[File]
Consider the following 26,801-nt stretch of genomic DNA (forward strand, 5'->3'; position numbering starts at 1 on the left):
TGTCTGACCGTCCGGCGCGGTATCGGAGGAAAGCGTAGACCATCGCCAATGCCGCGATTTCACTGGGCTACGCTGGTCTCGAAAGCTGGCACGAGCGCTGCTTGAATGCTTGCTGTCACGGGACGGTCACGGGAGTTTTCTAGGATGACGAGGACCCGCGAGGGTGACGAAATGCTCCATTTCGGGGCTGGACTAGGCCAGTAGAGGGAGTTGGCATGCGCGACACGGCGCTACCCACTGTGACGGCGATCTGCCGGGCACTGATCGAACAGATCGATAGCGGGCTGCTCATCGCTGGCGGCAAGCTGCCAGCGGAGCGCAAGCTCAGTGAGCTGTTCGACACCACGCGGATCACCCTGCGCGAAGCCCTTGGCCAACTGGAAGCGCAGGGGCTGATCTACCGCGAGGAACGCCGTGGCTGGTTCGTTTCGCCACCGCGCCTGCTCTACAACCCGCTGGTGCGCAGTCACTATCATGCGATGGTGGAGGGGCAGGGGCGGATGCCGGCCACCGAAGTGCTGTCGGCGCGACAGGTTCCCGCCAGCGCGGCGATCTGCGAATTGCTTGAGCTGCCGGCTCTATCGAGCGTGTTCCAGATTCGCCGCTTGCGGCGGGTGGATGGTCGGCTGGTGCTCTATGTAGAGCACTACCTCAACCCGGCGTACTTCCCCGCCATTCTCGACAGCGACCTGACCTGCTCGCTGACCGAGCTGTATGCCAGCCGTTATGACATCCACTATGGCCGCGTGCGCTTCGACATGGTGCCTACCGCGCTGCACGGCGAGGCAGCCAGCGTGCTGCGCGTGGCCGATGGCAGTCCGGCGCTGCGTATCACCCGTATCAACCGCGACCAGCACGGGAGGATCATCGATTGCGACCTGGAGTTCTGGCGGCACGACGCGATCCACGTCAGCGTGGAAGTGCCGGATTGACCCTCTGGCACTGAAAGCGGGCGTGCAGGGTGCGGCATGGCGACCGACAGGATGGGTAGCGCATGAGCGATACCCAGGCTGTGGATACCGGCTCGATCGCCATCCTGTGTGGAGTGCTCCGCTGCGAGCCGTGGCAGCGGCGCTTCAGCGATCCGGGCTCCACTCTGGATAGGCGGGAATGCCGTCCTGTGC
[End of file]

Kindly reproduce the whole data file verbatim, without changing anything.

Consider the following 26,801-nt stretch of genomic DNA (forward strand, 5'->3'; position numbering starts at 1 on the left):
TGTCTGACCGTCCGGCGCGGTATCGGAGGAAAGCGTAGACCATCGCCAATGCCGCGATTTCACTGGGCTACGCTGGTCTCGAAAGCTGGCACGAGCGCTGCTTGAATGCTTGCTGTCACGGGACGGTCACGGGAGTTTTCTAGGATGACGAGGACCCGCGAGGGTGACGAAATGCTCCATTTCGGGGCTGGACTAGGCCAGTAGAGGGAGTTGGCATGCGCGACACGGCGCTACCCACTGTGACGGCGATCTGCCGGGCACTGATCGAACAGATCGATAGCGGGCTGCTCATCGCTGGCGGCAAGCTGCCAGCGGAGCGCAAGCTCAGTGAGCTGTTCGACACCACGCGGATCACCCTGCGCGAAGCCCTTGGCCAACTGGAAGCGCAGGGGCTGATCTACCGCGAGGAACGCCGTGGCTGGTTCGTTTCGCCACCGCGCCTGCTCTACAACCCGCTGGTGCGCAGTCACTATCATGCGATGGTGGAGGGGCAGGGGCGGATGCCGGCCACCGAAGTGCTGTCGGCGCGACAGGTTCCCGCCAGCGCGGCGATCTGCGAATTGCTTGAGCTGCCGGCTCTATCGAGCGTGTTCCAGATTCGCCGCTTGCGGCGGGTGGATGGTCGGCTGGTGCTCTATGTAGAGCACTACCTCAACCCGGCGTACTTCCCCGCCATTCTCGACAGCGACCTGACCTGCTCGCTGACCGAGCTGTATGCCAGCCGTTATGACATCCACTATGGCCGCGTGCGCTTCGACATGGTGCCTACCGCGCTGCACGGCGAGGCAGCCAGCGTGCTGCGCGTGGCCGATGGCAGTCCGGCGCTGCGTATCACCCGTATCAACCGCGACCAGCACGGGAGGATCATCGATTGCGACCTGGAGTTCTGGCGGCACGACGCGATCCACGTCAGCGTGGAAGTGCCGGATTGACCCTCTGGCACTGAAAGCGGGCGTGCAGGGTGCGGCATGGCGACCGACAGGATGGGTAGCGCATGAGCGATACCCAGGCTGTGGATACCGGCTCGATCGCCATCCTGTGTGGAGTGCTCCGCTGCGAGCCGTGGCAGCGGCGCTTCAGCGATCCGGGCTCCACTCTGGATAGGCGGGAATGCCGTCCTGTGC